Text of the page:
Viola--I have often wondered if each person sitting in the pew were allowed to vote--what would be the result? Even with all the churches that have left, I believe that result would be different. However in my church not one word has come from Session--they are talking but only among themselves.

Frank Norment
Rome, GA

will spotts said...

Viola -

I think there is a distinction between the two - e.g. majorities of members and a majority of governing bodies.

There are various reasons for this, but what I've seen historically were, for example, pastors of basically conservative congregations who tended to quietly vote at presbytery meetings in ways their congregations would have strongly disapproved ... if they were more straightforwar. Sessions tended to "protect" the congregation from controversies in the denomination. Elders often are intimidated at presbytery meetings to go against their pastors. And are, in fact, somewhat discouraged from speaking out if that entailed going against the sense of the 'leadership' or more outspoken pastors at meetings.

But there is, perhaps, another change in play. Historically, elders have been the most conservative population of Presbyterians - per Presbyterian Panel responses. That seems to me to be changing. They tend now to match up more with the pulpit pastors as a class.

(It used to rank - and was rather consistent over time - members were somewhat right of center. Pulpit pastors were somewhat left of center. Elders were more conservative than members. Specialized clergy tended to be far left. Do you sense this is changing?)

Sherry L. Kirton said...

I am in the conservatives as a member, who does not have a deaconship nor an eldership, but is a lay-youth minister.

I am watching our denomination (and other denominations) turn further and further away from God's word and more and more towards a 'compassion that ignores the cross' which is like saying, "I don't see anything/one needing to be saved or sanctified, transformed, or removed."

I too often want to walk away. I have faithfully served in baptist, pentecostal, and a non-denominational churches, and have watched our leaders here in the PC-USA act is so many ungodly ways with manipulation in politics and teaching from their own agendas while they lack recognition that God promised that He would judge teachers more harshly. I'm not sure they think He really exists or pays attention, otherwise they might search the Scriptures and their hearts and repent.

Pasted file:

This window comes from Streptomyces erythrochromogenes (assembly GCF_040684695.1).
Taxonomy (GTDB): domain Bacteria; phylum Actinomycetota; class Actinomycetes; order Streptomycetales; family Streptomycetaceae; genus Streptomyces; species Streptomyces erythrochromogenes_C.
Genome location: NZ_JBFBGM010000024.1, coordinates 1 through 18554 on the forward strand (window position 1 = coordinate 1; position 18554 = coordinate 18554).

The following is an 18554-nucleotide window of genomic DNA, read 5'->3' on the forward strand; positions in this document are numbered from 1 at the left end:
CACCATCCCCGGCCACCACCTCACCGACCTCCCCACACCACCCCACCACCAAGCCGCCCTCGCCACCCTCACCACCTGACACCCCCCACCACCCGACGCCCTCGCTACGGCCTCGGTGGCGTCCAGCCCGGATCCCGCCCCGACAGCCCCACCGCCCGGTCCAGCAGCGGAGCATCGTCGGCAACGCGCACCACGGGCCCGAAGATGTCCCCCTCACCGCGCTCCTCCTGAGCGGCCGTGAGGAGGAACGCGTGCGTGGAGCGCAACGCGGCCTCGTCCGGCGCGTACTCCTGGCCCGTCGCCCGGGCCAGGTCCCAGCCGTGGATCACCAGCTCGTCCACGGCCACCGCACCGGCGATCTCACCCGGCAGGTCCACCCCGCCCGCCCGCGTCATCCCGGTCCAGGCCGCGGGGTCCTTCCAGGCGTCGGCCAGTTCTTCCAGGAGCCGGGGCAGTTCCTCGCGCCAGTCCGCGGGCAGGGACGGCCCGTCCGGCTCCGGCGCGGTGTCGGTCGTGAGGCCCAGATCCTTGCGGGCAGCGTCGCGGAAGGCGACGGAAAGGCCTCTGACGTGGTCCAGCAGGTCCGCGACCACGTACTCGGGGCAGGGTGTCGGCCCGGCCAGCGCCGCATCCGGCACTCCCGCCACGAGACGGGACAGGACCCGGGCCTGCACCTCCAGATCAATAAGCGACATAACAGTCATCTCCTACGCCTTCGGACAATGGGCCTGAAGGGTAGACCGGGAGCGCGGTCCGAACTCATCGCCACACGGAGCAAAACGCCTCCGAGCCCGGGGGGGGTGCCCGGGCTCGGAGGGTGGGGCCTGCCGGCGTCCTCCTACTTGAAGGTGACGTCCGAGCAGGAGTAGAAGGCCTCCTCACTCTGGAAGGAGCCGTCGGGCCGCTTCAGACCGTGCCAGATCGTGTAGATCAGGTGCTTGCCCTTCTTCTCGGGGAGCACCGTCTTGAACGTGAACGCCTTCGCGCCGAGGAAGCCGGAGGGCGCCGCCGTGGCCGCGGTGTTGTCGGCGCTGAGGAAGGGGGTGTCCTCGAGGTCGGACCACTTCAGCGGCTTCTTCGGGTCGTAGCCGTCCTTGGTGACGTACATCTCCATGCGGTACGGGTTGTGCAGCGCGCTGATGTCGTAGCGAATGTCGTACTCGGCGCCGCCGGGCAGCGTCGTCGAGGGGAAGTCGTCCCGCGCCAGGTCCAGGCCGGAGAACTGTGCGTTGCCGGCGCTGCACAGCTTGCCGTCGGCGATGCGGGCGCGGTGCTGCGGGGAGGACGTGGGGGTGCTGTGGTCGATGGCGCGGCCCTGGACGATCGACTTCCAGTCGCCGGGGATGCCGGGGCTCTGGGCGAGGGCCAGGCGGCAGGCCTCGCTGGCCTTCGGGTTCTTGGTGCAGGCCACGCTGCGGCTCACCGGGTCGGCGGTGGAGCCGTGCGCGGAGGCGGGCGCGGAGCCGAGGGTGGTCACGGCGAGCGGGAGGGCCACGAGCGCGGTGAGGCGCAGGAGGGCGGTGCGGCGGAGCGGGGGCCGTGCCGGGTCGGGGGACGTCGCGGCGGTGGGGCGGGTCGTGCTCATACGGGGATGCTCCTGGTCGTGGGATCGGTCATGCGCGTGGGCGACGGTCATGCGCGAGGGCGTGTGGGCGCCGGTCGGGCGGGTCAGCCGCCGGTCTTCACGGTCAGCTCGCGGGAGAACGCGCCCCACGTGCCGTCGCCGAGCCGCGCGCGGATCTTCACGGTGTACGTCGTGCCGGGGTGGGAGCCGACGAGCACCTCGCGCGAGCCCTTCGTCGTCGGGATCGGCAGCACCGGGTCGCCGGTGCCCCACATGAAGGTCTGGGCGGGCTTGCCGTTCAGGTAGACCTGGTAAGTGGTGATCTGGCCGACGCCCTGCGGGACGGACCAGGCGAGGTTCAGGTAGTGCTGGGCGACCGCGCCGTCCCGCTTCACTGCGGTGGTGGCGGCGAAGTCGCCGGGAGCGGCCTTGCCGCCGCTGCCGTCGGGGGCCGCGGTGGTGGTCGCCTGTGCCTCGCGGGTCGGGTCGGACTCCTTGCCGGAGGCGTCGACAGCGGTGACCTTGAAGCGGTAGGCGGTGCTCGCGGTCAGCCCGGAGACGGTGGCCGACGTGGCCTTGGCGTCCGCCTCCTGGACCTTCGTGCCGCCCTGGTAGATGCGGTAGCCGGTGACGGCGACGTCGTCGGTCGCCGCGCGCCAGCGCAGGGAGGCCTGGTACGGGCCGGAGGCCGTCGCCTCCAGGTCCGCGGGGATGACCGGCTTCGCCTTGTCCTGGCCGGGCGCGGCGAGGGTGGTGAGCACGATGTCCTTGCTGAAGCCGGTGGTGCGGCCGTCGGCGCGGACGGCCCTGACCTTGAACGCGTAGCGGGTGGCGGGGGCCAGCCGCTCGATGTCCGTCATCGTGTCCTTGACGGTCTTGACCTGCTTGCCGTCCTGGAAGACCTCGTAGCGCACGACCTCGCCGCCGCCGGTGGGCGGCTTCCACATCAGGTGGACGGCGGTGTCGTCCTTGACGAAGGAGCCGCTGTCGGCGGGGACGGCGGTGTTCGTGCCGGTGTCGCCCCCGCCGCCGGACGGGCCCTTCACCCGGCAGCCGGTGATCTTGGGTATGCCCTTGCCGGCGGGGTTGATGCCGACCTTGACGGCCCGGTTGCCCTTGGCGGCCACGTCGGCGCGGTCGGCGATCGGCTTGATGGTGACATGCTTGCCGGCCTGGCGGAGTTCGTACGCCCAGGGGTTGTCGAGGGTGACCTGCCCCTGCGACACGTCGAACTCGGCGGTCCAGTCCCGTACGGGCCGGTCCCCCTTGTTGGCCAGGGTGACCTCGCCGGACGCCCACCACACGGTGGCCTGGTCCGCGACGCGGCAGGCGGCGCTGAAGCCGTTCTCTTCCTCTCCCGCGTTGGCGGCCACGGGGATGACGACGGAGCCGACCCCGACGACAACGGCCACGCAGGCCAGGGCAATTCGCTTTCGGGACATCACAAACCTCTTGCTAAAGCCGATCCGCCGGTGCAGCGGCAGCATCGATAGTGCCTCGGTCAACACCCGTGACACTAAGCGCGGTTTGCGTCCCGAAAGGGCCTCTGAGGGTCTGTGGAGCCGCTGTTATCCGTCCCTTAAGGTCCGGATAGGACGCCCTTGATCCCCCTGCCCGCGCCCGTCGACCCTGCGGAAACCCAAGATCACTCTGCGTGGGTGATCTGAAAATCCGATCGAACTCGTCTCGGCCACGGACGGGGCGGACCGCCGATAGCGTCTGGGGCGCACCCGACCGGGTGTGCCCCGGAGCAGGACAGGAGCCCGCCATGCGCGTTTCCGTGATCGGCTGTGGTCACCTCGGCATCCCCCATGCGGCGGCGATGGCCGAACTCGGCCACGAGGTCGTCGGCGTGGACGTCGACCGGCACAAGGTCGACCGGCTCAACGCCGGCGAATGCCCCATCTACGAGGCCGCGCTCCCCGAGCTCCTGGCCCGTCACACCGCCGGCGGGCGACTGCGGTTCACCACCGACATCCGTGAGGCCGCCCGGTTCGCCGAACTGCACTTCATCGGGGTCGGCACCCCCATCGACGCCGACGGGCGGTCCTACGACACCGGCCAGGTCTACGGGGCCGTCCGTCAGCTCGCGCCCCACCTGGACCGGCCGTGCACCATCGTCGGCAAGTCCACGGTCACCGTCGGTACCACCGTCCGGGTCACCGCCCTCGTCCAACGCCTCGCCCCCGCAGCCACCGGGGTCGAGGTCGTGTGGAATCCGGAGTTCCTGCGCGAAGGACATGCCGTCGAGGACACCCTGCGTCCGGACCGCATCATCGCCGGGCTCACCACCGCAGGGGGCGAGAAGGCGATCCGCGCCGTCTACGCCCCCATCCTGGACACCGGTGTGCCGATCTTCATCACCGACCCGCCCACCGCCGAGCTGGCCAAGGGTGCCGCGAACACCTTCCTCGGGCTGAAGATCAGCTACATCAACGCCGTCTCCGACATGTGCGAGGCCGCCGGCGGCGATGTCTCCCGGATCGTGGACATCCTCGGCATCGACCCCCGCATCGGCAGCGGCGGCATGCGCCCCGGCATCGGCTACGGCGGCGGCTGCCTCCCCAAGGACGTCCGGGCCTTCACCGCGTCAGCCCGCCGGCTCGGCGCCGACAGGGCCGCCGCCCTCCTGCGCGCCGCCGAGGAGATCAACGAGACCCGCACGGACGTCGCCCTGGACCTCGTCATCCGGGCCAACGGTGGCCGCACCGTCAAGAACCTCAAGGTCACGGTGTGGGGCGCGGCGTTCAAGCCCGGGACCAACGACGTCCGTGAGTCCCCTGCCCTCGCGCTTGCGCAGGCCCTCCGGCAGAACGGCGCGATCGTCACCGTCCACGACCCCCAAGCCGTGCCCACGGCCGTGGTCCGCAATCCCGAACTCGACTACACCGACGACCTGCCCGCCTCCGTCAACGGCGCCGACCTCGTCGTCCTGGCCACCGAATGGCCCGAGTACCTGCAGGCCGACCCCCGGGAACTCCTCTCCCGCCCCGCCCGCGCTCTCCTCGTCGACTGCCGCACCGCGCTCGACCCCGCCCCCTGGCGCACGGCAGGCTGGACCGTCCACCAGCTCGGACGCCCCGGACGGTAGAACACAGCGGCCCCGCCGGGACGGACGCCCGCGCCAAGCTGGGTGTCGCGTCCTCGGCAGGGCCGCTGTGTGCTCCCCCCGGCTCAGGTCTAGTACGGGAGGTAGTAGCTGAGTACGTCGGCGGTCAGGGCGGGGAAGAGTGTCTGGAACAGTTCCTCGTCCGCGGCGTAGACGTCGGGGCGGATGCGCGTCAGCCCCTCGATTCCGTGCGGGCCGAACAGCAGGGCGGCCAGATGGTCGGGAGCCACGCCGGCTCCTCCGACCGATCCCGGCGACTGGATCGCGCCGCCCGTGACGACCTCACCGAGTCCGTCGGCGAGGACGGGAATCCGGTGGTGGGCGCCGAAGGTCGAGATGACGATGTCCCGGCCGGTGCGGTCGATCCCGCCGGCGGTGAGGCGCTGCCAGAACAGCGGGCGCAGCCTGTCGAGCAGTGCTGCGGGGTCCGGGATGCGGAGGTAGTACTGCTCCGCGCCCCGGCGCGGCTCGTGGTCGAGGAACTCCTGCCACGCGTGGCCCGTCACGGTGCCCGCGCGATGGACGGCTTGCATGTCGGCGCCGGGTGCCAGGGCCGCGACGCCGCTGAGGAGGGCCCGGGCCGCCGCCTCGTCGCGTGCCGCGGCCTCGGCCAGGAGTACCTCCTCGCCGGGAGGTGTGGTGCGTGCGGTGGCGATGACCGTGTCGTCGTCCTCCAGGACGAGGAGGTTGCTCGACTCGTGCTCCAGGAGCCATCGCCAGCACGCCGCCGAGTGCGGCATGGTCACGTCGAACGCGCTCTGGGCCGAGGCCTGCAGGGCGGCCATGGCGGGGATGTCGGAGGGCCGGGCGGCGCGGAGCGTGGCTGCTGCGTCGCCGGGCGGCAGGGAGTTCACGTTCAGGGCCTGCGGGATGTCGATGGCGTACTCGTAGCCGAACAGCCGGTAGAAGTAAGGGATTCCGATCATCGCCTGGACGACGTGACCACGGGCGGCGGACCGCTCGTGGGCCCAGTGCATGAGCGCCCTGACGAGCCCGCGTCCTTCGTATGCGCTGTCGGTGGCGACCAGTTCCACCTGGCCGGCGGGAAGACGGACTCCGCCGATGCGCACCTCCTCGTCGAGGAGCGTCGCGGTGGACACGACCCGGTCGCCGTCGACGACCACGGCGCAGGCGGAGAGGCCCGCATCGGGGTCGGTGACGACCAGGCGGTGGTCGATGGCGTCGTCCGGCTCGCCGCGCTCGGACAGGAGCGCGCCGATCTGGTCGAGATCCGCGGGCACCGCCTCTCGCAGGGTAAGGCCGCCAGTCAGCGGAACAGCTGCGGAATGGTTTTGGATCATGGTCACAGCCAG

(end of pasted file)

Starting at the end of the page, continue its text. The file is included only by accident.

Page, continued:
I know that they accept the controversies regarding the validity of Scripture without attending to the evidence that proves Scripture is His very word, over time, inspired, revealed, and illuminated as well as protected by the Holy Spirit.

I can only stay, as the Spirit says, and I pray that either we come to repentance as a denomination, or that God will make a new avenue illuminated to us.

God is not slow in keeping His promises, as some understand slowness, but He is patient, not wanting anyone to perish, but to come to repentance!

Viola Larson said...


Now that the question is being asked I wonder too. And I think it would be helpful if more Pastor's and elders let the congregation in on the problem. I think our church does a fairly good job of that.

Viola Larson said...

I'm not sure but none of that sounds right for my presbytery-I wonder if it is the difference between a presbytery or congregation on the East Coast versus the West Coast.

Viola Larson said...

I am in the same place as you. The Holy Spirit is not calling me away. So the Lord must have somekind of a future planned for us in the PCUSA, at least for this time.

Robert said...

I told the congregation about the changes 10-A would make and have been told that many congregational members didn't understand. Now I have written up a bulletin insert to make it clear.

I can't leave either. God called me to be in this covenant. I do not believe that God calls people out. Like Calvin and Luther I believe my only way out is to be kicked out.

Viola Larson said...

Robert, I do believe God calls people and churches out. After all it is the progressives who have moved away from the church-the universal church. But I believe God is keeping many in the denomination also. and I think God knows his own purposes.

Greg Scandlen said...


I agree that judgement belongs to the Lord, but it is also true that we have a duty to expose false teachings. The current issue of Modern Reformation includes this quote from Martin Luther --

“Every Christian has the right and the duty to teach, instruct, admonish, comfort, and rebuke his neighbor with the Word of God at every opportunity and whenever necessary For example, father and mother should do this for their children and household; a brother, neighbor, citizen, or peasant for the other. Certainly one Christian may instruct and admonish another ignorant or weak Christian concerning the Ten Commandments, the Creed, or the Lord’s Prayer. And he who receives such instruction is also under obligation to accept it as God’s Word and publicly to confess it.”

Now I don't think that is license to act superior and to scold our neighbors. Rather I take it as an invitation to stand for Scripture in a loving way.